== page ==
You can gripe all you like about the chore of hauling your glass and metal and plastic to the recycling bins, but Signal Mountain Lodge goes farther.
The long drive from the lodge on Jackson Lake to the Teton County Recycling Center is a round trip of about 65 miles. Add a couple more for a trip to the county’s trash transfer station. And if you’re talking compostables, add some more for a trip to Haderlie Farms in Star Valley.
“There’s a lot of hauling involved,” said Eric Hatch, the lodge’s employee health and safety coordinator, who also oversees a big program for trash, garbage and recyclables. “It’s also a significant time investment.”
Some of the stuff is moved by Westbank Sanitation, some by the National Park Service — the lodge is in Grand Teton National Park — and some is hauled by lodge employees.
The trash and recyclable program is part of what recently earned Signal Mountain Lodge highest honors from the Riverwind Foundation, which gave the lodge its BEST Certification — BEST stands for Business Emerald Sustainability Tier.
Riverwind advertises the program as a way for businesses to “elevate ... sustainability practices to higher levels of environmental stewardship, social responsibility and economic vitality.”
Signal Mountain general manager Jason Ryan commended Hatch for the award, but Hatch said it was the work of everyone at the lodge starting before he joined the staff about a year ago.
“The BEST Certification is something we’ve been looking at the last couple of years, and a lot of work was done by team members prior to my arriving,” he said.
Some Signal Mountain policies to cut down on waste go back more than 40 years. In addition to the long hauls of trash and recyclables, the lodge uses simple methods such as urging guests to turn the lights off and the thermostat down when they leave their rooms or to choose “organic and sustainable” choices from the menus at the Deadman’s Bar, Leek’s Pizzeria and Trapper Grill.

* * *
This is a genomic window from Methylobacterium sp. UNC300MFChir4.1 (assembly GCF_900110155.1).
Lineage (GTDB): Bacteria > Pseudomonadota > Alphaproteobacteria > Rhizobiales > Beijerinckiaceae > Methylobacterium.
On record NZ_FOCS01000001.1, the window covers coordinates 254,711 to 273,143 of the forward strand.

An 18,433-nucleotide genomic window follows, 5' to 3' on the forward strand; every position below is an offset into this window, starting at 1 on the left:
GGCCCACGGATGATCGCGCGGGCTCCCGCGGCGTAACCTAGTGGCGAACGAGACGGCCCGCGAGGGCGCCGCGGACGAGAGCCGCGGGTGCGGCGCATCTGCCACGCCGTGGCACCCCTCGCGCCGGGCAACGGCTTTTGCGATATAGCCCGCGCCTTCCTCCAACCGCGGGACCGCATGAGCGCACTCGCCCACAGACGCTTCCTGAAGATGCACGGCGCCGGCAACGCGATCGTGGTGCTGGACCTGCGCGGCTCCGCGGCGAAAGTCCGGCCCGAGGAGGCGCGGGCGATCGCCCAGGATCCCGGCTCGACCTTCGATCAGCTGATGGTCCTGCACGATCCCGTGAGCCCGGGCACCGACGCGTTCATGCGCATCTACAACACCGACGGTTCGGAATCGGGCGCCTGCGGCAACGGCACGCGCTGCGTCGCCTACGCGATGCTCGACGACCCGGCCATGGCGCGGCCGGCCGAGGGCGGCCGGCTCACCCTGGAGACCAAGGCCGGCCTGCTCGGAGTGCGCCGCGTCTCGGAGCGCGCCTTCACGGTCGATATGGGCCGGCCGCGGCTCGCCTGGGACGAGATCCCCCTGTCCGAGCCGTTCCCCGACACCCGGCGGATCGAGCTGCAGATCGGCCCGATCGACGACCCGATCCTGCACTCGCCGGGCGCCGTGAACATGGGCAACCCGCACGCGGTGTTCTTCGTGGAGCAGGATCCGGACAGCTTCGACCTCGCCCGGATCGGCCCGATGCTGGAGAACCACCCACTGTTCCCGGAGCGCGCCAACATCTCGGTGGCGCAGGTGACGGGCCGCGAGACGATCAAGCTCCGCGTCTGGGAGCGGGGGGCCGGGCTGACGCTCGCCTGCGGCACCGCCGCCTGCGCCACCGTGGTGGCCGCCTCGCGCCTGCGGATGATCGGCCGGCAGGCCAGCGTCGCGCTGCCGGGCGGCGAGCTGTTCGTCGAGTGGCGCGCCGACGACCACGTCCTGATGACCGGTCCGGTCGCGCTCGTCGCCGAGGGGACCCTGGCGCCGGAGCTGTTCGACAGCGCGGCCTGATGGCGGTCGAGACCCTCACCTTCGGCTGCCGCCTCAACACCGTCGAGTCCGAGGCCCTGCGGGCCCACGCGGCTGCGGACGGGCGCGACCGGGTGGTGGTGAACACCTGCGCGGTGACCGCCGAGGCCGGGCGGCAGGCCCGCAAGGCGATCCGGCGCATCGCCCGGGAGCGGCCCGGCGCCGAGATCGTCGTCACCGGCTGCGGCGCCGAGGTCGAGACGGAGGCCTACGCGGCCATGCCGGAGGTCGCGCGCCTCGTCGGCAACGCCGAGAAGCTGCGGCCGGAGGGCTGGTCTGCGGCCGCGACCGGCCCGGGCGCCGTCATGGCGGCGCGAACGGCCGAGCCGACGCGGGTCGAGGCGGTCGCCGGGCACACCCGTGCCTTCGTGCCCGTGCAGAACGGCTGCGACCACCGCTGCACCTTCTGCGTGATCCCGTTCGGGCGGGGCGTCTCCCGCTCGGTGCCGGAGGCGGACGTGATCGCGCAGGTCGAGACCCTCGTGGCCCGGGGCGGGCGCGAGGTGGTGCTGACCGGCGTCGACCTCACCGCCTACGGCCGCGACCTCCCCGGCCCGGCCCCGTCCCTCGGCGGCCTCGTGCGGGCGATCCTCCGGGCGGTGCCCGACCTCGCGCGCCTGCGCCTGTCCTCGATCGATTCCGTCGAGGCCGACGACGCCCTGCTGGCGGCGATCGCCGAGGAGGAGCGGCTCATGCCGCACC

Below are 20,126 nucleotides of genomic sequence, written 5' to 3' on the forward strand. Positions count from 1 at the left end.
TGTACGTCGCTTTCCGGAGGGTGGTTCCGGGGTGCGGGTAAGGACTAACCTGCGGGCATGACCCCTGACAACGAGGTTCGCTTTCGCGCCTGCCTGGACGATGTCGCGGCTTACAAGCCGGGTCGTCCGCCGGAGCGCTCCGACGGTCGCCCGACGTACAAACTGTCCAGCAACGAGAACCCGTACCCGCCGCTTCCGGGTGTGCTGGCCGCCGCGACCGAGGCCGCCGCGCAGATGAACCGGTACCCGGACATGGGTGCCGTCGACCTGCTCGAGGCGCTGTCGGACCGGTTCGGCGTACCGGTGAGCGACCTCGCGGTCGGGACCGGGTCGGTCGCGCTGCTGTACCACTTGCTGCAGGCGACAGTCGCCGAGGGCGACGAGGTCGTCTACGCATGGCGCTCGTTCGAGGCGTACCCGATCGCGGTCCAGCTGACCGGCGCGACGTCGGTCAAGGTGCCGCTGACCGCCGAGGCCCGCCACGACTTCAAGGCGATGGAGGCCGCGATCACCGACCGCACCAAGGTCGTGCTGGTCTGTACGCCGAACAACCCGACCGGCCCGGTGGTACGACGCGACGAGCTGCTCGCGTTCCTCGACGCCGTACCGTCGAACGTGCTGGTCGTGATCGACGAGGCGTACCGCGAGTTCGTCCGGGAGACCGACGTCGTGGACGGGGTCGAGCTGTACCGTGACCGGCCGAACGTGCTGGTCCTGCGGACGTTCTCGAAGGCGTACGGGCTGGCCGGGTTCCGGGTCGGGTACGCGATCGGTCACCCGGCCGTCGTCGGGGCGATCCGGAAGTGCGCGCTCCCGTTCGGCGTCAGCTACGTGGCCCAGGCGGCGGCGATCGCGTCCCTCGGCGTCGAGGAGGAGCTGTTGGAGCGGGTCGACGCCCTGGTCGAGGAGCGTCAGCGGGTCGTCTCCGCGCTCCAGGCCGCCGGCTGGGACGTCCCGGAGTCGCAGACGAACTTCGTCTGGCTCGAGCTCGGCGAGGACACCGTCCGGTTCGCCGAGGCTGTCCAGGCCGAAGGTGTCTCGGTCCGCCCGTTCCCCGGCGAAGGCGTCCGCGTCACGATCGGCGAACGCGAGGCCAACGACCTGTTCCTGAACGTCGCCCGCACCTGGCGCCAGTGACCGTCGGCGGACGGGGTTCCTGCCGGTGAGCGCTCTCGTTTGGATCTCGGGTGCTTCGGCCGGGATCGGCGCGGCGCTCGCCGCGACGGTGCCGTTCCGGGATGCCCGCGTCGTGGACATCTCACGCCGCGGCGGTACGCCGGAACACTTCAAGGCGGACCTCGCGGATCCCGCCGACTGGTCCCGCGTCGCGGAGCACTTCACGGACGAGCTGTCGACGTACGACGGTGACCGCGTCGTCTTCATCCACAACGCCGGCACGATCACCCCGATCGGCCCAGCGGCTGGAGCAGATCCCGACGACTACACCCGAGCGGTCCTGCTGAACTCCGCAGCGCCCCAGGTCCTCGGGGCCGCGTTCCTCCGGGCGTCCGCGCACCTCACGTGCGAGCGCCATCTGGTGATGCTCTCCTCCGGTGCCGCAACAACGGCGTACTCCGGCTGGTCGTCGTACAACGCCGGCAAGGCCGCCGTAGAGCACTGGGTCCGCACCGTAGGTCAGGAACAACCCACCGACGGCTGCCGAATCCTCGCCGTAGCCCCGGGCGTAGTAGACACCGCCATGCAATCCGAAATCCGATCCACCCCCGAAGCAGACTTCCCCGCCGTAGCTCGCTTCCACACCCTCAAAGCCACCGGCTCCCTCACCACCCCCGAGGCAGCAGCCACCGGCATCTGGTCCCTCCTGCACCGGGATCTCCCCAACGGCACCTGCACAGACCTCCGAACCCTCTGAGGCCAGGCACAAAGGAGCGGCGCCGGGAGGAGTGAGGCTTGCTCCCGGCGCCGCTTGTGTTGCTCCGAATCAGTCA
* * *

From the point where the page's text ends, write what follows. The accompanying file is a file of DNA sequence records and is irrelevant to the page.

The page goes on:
Other programs seek to reduce noise in the area of the lodge and cut nighttime light pollution. Eleven waterless urinals at Signal are estimated to save 240,000 gallons of water each year.
Hatch said the biggest part for him was inventorying everything required by Riverwind and everything done by the staff at Signal Mountain. The list of environmentally friendly standards to earn the BEST rating included 97 items in 14 categories, he said, and Riverwind’s scrutiny was “very thorough.”
“They look at everything we’re doing in recycling, lighting, hazardous waste, environmental protections across every department, every aspect,” Hatch said. He wasn’t into the process long before he realized it “was going to take a lot longer than I was imagining.”
Hatch estimated he spent most of two work weeks organizing the application.
Tim O’Donoghue, executive director of Riverwind Foundation, said in announcing the award that Signal Mountain has been “a long-time sustainability leader that has shown innovation in its environmental management policies in its operations, staff training and guest education.”
Signal Mountain Lodge operates during its summer season with close to 200 employees, though the pandemic cut that to about 65 this past summer. Hatch is among about 12 full-timers who make their home there year round.